During the coronavirus pandemic, Art Spiel is reaching out to artists to learn how they are coping.
Barak Chamo’s work explores the limits of perception, what is seen and unseen by the human system, and how its vulnerabilities are laid bare by interaction with technology in an accelerating feedback loop. His research-based practice employs light, video and kinetic sculptures to create intimate subjective spaces that recognize these limits inspire a shift in perspective.
He was a resident at MASS MoCA’s Studio program and HoloCenter and was awarded the IDFA Immersive Non-Fiction Award and Special Jury Award for Creative Technology. His work was recently featured at Currents New Media, Fresh Paint Art Fair, Lightbox, Museum of the Moving Image and other international exhibitions.
AS: How are you coping?
BC: It’s been a challenging period of adjustment both personally and professionally. I opened in early March a solo exhibition at a ChaShama venue in W 23rd Street, New York City, just as the virus was beginning to spread globally and first cases were reported in the city. And as New York became an epicenter of the pandemic, I had to quickly adapt to the shifting circumstances. I didn’t want to put my colleagues or audience at risk, so early on I decided to transition the exhibition to a window format and held a walkthrough of the works online.
As an artist and immigrant I’m worried about the future impact of this prolonged disruption but right now, both me and my partner are just trying to keep our spirits up. I check in with my family and friends daily and it helps in supporting each other while practicing responsible social distancing.
AS: Has your routine changed?
BC: My work hasn’t changed much since I was able to rescue most of my equipment from my studio and take over a corner of the living room, but adjusting to being home all day and focusing on work has been challenging. Now that days have turned into weeks that may turn into months, I’m trying to find balance in my day to keep a momentum without overworking myself. I would say that having a proper kitchen right here definitely improved my diet, and prompted me to reconsider my other daily habits and lifestyle.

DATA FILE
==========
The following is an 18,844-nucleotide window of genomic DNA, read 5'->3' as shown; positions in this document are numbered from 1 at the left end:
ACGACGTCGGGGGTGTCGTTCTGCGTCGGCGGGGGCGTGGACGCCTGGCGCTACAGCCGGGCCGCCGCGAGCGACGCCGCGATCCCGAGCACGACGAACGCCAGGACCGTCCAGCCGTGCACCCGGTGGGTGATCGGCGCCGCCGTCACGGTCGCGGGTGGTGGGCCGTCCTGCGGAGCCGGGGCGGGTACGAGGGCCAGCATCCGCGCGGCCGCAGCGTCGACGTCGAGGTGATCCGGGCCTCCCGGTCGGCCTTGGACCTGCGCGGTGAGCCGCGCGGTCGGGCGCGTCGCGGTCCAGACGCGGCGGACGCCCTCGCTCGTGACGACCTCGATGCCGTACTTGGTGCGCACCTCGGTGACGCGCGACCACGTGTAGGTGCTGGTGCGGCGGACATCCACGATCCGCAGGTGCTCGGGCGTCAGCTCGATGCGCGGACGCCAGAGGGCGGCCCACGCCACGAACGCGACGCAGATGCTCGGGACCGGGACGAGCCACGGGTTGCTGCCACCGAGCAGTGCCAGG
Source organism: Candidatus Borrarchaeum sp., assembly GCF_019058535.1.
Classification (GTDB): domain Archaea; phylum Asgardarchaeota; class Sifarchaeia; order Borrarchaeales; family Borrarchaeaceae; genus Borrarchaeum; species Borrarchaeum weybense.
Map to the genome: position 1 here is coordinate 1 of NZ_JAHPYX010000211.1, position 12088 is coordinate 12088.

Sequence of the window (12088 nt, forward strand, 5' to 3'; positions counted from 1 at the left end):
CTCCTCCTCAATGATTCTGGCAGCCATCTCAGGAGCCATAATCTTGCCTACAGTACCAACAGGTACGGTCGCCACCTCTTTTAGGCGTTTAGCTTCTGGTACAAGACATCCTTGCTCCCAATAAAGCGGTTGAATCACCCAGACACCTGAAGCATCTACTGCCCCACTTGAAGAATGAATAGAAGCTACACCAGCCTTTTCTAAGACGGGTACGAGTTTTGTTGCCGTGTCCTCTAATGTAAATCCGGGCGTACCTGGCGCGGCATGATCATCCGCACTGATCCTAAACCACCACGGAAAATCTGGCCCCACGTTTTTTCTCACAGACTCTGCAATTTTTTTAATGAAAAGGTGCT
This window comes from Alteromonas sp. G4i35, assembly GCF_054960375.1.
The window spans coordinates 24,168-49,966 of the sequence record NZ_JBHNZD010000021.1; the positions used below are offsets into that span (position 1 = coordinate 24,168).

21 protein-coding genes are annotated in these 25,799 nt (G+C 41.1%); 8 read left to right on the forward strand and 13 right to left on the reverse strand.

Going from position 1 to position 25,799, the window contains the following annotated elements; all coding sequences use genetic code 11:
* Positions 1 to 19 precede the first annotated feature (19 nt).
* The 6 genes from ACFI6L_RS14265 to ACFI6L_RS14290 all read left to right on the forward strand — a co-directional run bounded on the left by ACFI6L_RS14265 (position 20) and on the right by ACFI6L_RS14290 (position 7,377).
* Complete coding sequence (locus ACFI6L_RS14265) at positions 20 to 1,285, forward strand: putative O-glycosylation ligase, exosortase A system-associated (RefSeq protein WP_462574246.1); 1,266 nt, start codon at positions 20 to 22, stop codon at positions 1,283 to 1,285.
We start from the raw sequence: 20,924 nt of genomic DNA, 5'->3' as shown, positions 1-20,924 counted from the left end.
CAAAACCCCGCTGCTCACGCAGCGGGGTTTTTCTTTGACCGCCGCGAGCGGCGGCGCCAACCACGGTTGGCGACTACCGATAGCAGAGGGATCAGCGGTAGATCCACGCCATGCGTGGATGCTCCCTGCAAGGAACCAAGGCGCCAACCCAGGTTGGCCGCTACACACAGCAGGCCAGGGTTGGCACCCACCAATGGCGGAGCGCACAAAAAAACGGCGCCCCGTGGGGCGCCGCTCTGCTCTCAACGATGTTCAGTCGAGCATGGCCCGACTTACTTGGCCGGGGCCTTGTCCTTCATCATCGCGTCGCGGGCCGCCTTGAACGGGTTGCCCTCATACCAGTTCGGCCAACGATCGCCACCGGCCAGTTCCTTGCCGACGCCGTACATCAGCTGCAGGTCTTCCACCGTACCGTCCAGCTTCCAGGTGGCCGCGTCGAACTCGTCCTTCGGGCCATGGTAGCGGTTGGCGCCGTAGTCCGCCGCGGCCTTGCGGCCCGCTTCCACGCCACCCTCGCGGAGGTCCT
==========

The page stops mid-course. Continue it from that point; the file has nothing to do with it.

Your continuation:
AS: Can you describe some of your feelings about all this?
BC: I’m worried for my family and my friends around the world and frustrated with how governments are failing to respond to the urgency of the moment and the damage that is caused as a result. This pandemic is changing the world in ways that will only unfold once this immediate crisis is over, and I hope that this time of reckoning will prompt a true reconsideration of our relationship with the natural world and our social values – I believe art will play a critical role in facilitating this conversation.
AS: What matters most right now?
BC: Doing my part, staying home and healthy, checking in with my loved ones and trying to keep positive and spend my time learning and making as always. We’re all in this together, both as people and as artists, and supporting each other makes a big difference. I’m so glad to have seen and taken part in so many initiatives that were quick to respond to the needs and difficulties of being an artist at a time like this.
AS: Any thoughts about the road ahead?
BC: I’m looking forward to getting back in the studio when it’s safe and rebuilding my routine, but I’m also thinking daily about what matters to me most and what part of this all-encompassing pandemic. I’m lucky to only suffer minor inconvenience and find the time to reflect on the road ahead.
Sending all fellow artists my best wishes of good health and great art in the future!